A few times a year, security firm Foundstone sends a handful of its best experts out to the field to teach others how to hack computers.
It's not that they want to encourage such behavior; the company makes its money fending off exactly the sorts of things it teaches. Rather, the point of the class is to show cybercops just what they are up against, and how they can stop culprits in their tracks.
We spent four days watching the watchmen. Small wonder the good guys feel so outnumbered.
I meet my classmates. They are no dummies. Most are systems administrators or engineers who specialize in locking up networks so the bad guys won't get in. They come from places like the Federal Aviation Administration, the U.S. Air Force, Genuity and Fidelity Brokerage Services. A small minority, like me, are generalists who have dabbled in Unix but have no particular expertise in networking.
Kevin Mandia, a one-time Air Force investigator, is today's instructor.
A good hacker covers his tracks, of course. But from whom? The system administrators? Maybe. And it's then that Mandia says one of the more disturbing things of the day.
"Is a CEO going to know if you've been hacked? No way." Almost always, he says, it comes down to the technical staff giving the rest of the company the heads up.
Then it hits me the systems administrators aren't just minding the store - these guys are the store.
And their record isn't always good. Mandia summons up the CD Universe case from late 1999. Hackers managed to compromise tens of thousands of credit card numbers by hacking into the company's servers. Everyone knew about it. But when the company tech staff went in to fight off the hack, they didn't bother to make a copy of the hard disks that got compromised. After they were done fighting off the intruders, there wasn't enough evidence left on the disk to take the case to trial.
The lesson, he says, is to pull the plug on the connection so you can copy all the data that was changed.
Throughout the four days, instructors will keep coming back to the importance of response plans and how victims have to have them in place before they are hit. Still, detecting and even performing the hacks themselves is what takes up most classroom time.
We all pore over Unix logs, the text records of what goes on inside a computer when it does its thing. System operators who care about security are supposed to make sure they are turned on. That does not always happen in practice.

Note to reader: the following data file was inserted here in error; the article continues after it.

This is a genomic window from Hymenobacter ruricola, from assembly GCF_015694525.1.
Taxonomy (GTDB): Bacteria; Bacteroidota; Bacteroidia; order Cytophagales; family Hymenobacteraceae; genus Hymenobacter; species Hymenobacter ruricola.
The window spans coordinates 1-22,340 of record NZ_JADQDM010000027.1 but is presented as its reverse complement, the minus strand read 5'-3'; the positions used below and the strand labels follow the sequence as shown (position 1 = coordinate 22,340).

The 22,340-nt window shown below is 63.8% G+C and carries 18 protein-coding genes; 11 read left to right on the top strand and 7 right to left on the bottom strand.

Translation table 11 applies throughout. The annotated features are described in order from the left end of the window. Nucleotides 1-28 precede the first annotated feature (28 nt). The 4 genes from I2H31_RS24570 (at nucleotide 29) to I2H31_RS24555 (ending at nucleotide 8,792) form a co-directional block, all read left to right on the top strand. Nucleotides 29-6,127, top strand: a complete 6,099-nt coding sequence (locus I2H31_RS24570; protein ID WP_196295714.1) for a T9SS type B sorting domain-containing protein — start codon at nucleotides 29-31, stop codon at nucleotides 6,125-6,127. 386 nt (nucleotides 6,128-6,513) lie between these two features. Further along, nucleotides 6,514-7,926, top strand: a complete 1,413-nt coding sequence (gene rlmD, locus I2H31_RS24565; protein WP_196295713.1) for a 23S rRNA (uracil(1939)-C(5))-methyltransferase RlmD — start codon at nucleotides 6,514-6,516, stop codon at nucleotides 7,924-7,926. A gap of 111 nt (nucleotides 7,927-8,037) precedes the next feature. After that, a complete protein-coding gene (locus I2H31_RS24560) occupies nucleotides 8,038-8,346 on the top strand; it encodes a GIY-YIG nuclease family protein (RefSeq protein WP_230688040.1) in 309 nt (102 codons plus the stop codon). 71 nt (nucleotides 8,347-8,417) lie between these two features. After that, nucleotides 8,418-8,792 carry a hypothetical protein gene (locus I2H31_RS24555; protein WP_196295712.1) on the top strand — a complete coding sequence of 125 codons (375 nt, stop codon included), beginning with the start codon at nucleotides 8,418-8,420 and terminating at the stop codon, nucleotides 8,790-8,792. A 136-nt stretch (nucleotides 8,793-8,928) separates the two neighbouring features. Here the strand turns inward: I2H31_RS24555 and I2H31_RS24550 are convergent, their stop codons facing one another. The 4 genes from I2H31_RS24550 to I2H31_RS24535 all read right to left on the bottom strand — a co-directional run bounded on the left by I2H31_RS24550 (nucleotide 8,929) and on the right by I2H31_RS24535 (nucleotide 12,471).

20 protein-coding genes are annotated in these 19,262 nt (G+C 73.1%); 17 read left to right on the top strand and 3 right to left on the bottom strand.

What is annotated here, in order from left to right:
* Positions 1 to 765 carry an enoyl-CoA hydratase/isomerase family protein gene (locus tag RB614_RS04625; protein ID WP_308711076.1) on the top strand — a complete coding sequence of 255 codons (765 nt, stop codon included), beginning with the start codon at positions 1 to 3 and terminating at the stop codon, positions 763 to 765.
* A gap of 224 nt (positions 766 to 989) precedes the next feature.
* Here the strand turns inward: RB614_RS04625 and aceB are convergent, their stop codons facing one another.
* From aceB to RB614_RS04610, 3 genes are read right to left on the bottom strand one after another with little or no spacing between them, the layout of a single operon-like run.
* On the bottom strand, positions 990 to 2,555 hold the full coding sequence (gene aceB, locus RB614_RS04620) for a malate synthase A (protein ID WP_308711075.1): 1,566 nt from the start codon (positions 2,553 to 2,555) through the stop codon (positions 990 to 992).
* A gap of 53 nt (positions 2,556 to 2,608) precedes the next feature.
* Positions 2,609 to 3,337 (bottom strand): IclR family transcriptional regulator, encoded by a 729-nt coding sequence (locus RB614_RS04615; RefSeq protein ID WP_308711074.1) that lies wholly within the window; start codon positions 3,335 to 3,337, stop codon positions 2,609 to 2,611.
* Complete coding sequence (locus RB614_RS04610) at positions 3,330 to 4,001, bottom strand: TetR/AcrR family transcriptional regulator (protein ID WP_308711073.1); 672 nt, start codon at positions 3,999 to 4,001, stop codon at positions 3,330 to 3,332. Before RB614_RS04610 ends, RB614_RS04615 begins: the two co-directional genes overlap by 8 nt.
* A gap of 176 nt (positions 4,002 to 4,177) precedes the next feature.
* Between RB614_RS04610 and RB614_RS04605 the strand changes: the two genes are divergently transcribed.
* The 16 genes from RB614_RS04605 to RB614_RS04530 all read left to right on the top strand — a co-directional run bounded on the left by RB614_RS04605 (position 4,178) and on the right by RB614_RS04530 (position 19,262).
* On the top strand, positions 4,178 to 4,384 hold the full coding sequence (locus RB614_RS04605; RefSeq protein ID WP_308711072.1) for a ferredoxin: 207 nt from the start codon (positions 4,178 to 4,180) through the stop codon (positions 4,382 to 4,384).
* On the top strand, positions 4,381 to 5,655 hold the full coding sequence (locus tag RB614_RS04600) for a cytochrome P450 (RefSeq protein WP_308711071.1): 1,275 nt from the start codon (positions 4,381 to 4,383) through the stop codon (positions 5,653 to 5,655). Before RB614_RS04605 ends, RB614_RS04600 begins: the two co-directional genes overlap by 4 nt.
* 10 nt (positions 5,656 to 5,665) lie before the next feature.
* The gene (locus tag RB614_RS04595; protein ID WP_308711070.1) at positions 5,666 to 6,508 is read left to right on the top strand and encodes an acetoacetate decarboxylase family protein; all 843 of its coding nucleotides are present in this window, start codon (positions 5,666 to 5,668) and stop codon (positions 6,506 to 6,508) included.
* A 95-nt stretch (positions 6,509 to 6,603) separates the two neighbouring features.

I take a look. My thin bit of experience suggests this fellow has managed to take over the machine by impersonating its chief administrator. The problem is, there's no specific message that will tell me that, since the logs' main purpose is to show technicians how their systems are performing. I'm stumped, but it's clear enough our visitor, logged on under a strange user name, is downloading software from elsewhere. Could they be hacker tools? I look to my classmates surely they will know.
Many don't. A half hour of decoding and guessing leads us to the conclusion our culprit broke in with a stolen or guessed password, then flooded the server with more data than it could handle, triggering a response that let him run any program he wanted on the machine. In a few short minutes, he became a "Superuser" authorized to do whatever he wanted.
He set up a log of his own, designed to track what others on the system are doing. He was smart enough to wipe the software he used for the job from the disk.
Yesterday, we used ordinary Unix commands to see who was invading our systems. Today, we use the same commands to break in ourselves.
We connect to a computer on the network that, like many, leaves itself open to outside users who know the right passwords, and others who don't.
We use some standard commands that come with every Unix and Linux system out there. First, class members do a quick scan of the target machine, which quickly reveals which Internet services it can supply - Web access, e-mail, whatever. In fact, there's a Web server on board, so we throw a few prepackaged, commonly available programming scripts at the servers.
Dozens of such instructions are floating around the Web, and many of them will take down almost any Web host that hasn't been patched carefully.